I also looked up those easy recipes to make matcha and coffee because I can’t get them outside anymore. One super good hack, it’s so stupid and silly, is that I’ve gotten those ice cube trays and I make ice cubes to put in my drinks so it feels like I’ve gone to a cafe and got a drink from outside. It’s such a ridiculous hack but it’s made me feel better.

Talking about the art I’m making during this time, I get messages asking me how I’m being productive during a time like this. It’s productivity but it’s also a coping mechanism for me. I draw to be productive but I also draw because it makes me feel better. It’s like working out for some people. I want my art to be relatable and accessible for a lot of people – I’ve been using warm colours because you feel warmth and people need that during this very strange time. I’ve also been trying different brushes and colours with my art. I try new things and mix it up with styles I’ve never tried before. I’m keeping my art very simple in terms of subject matter – and I think that’s okay right now. No need to be super complex.

I haven’t figured out insomnia yet, so if anyone has any tips for me, that would be great. Also, if you have any friends that you know are depressed or down, give them a call. Order from their favourite restaurant and have it delivered to them. Look up a charity that you can support because the people who were in need before COVID-19 are still struggling now.

We would also love to pass on any amazing content – music, books, TV, podcasts, websites, social media accounts, anything – that are getting you through these challenging times. Do you have any to share?

If you have any informational books at home, revisit them. I bought a bunch of illustration books a year ago and I never set aside time to read them so I opened them again. So if you have books you were meaning to read but never did, just take them out. You don’t even have to read them but just put them in front of you somewhere – given how long this might last, you’ll get to them eventually. I’m reading a book right now on creating stylized characters, which I finally opened yesterday after buying it a year ago.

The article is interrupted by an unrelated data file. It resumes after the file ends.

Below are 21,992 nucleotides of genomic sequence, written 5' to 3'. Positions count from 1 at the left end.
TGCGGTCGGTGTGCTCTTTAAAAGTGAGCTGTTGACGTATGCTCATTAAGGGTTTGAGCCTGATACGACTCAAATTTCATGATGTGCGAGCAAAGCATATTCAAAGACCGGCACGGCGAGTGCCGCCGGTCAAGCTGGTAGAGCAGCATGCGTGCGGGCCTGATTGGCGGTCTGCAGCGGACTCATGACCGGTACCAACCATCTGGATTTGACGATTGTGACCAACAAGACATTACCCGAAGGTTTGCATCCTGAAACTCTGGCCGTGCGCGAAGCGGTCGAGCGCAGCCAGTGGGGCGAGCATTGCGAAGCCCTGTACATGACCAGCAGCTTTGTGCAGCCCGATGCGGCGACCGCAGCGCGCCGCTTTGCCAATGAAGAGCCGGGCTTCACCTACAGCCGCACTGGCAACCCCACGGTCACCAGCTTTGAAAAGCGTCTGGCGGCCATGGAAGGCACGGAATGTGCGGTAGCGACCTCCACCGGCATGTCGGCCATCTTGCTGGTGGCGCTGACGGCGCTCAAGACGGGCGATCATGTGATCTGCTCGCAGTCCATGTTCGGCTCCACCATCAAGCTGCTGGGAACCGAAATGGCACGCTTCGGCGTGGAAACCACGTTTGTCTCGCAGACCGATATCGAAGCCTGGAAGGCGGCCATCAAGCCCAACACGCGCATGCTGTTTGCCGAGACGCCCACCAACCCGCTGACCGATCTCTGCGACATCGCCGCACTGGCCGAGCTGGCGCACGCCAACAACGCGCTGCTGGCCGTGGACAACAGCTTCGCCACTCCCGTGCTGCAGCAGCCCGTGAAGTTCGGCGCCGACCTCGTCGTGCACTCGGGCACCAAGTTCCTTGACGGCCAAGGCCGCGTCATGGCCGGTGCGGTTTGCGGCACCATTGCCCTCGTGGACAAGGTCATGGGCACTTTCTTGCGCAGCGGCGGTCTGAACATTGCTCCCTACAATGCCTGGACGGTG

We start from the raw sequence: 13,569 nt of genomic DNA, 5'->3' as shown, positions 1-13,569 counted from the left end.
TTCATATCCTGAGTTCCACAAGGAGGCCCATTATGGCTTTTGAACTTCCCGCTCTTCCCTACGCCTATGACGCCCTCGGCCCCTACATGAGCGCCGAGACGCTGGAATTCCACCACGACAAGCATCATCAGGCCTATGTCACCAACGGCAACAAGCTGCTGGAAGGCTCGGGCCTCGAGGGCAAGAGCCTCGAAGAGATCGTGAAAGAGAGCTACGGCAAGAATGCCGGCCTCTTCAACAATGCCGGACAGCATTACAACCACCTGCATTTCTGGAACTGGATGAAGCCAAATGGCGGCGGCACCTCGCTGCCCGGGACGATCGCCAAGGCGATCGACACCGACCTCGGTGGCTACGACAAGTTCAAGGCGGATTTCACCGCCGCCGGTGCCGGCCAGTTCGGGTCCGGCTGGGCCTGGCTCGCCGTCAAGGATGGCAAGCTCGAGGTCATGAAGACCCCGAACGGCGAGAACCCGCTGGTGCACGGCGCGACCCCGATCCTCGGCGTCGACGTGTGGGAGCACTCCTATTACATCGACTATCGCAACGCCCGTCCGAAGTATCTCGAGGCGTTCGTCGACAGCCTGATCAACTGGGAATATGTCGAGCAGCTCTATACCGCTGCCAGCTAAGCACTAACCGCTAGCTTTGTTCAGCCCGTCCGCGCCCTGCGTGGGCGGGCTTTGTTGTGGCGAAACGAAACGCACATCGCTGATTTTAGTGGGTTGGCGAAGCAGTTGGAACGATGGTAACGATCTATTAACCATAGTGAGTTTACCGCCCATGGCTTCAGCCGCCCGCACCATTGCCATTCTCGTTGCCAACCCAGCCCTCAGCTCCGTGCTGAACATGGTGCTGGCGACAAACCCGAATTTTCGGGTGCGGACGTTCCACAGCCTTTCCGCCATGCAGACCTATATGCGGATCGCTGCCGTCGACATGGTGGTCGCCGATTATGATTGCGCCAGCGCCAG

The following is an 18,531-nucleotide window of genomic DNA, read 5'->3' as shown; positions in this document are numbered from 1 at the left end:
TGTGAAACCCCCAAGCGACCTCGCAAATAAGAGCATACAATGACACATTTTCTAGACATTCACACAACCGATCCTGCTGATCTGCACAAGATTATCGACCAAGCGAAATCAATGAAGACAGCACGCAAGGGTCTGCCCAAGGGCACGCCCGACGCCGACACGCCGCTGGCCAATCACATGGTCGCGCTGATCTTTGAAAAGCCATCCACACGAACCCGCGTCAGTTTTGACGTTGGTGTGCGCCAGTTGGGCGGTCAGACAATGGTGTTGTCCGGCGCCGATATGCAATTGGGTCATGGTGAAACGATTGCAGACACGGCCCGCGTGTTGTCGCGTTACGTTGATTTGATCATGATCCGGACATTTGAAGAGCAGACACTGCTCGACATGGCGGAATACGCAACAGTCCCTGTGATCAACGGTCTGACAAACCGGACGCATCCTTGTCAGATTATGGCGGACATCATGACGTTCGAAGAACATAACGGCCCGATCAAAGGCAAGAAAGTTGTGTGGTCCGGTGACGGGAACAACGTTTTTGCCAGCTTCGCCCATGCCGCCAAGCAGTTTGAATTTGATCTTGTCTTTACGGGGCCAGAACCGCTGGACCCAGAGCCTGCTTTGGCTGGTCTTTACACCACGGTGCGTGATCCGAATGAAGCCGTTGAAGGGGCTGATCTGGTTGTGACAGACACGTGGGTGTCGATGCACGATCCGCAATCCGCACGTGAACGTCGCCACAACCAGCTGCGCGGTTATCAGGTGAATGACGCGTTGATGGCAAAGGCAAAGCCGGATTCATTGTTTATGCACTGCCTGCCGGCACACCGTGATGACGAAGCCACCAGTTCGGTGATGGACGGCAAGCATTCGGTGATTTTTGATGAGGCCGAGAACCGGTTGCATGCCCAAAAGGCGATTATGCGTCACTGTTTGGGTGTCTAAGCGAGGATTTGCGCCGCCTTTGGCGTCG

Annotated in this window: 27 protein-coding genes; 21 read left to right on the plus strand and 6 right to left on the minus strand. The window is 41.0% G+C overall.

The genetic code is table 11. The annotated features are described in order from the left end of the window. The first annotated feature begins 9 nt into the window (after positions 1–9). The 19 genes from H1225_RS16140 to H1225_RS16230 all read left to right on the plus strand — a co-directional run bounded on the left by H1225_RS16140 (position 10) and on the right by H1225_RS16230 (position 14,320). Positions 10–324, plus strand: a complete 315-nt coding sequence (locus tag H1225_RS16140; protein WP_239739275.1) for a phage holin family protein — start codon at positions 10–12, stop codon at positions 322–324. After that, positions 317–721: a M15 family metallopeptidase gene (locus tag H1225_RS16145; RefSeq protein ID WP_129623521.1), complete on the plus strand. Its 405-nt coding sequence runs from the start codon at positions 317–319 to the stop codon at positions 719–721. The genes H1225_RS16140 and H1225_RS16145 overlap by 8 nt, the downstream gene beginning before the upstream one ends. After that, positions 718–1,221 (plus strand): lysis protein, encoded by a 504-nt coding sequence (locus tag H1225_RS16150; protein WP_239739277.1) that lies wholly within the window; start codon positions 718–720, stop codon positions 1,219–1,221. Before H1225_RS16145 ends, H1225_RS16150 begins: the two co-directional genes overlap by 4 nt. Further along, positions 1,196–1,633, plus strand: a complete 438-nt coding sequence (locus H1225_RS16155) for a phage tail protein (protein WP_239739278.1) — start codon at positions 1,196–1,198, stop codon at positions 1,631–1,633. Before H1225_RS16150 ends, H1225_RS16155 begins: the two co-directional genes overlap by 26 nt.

I’m also watching a lot of stuff on Netflix. I’m avoiding any depressing content, so I’d recommend feel-good stuff. I started watching Community and Friends. This is a great time to watch all the award-winning movies you wanted to watch but never got around to.

For social media, follow your favourite artists really – just look at people who are creating. There is a lot of negativity out there. If it’s not making me feel better or informing me, I just avoid it. I just acknowledge it but sometimes I need to just block it out. So I’m trying to pay attention to positive stuff.

How has this period impacted your work?

I never used to stay at home for such long periods of time – the evenings yes, I’d just draw on the couch, I wouldn’t do any work at home. I would rather go to a coffee shop because it would refresh my mind a bit. So now I can’t do that anymore. I’ve always had a to-do list. Though I may not always follow it, I just write what I have to do because having it written down helps. Even when you’re at home, you can get distracted. I’ve been getting more forgetful lately so I have to write things down. I try to communicate more since I can’t meet people, and it helps that I’m on the same page since I can’t meet them. 

What is your biggest hope for after this is all over?

There’s parts of the world where there’s still wars going on. I hope this can make us more empathetic towards each other. The interesting thing about this is that it’s not a typical illness that affects only a certain type of people or class. Any single person can get this, it doesn’t matter who you are. I hope we collectively become kind to each other and realise the importance of basic health care for everyone. We’re all human beings and we’re the same. I don’t think there’s going to be a massive enlightenment because that doesn’t happen – but I hope individually we have our small wake up calls.

As soon as this is over, what is the first thing you are going to do? 

I’m going to a concert the moment it’s okay to be in a space less than six feet apart from people. I hope The Fridge puts out another concert because I want to go. I really miss live music and feeling it with the crowd. I’m gonna take my iPad at the show, sit in the corner, and draw the singer performing.

Find Nora on Instagram here


THE PEOPLE OF THE UAE: QUARANTINE EDITION | DISCOVER HOW PEOPLE LIVING AND WORKING IN THE UAE ARE COPING ON LOCKDOWN

OLA ALLOUZ

36 years old, Emirati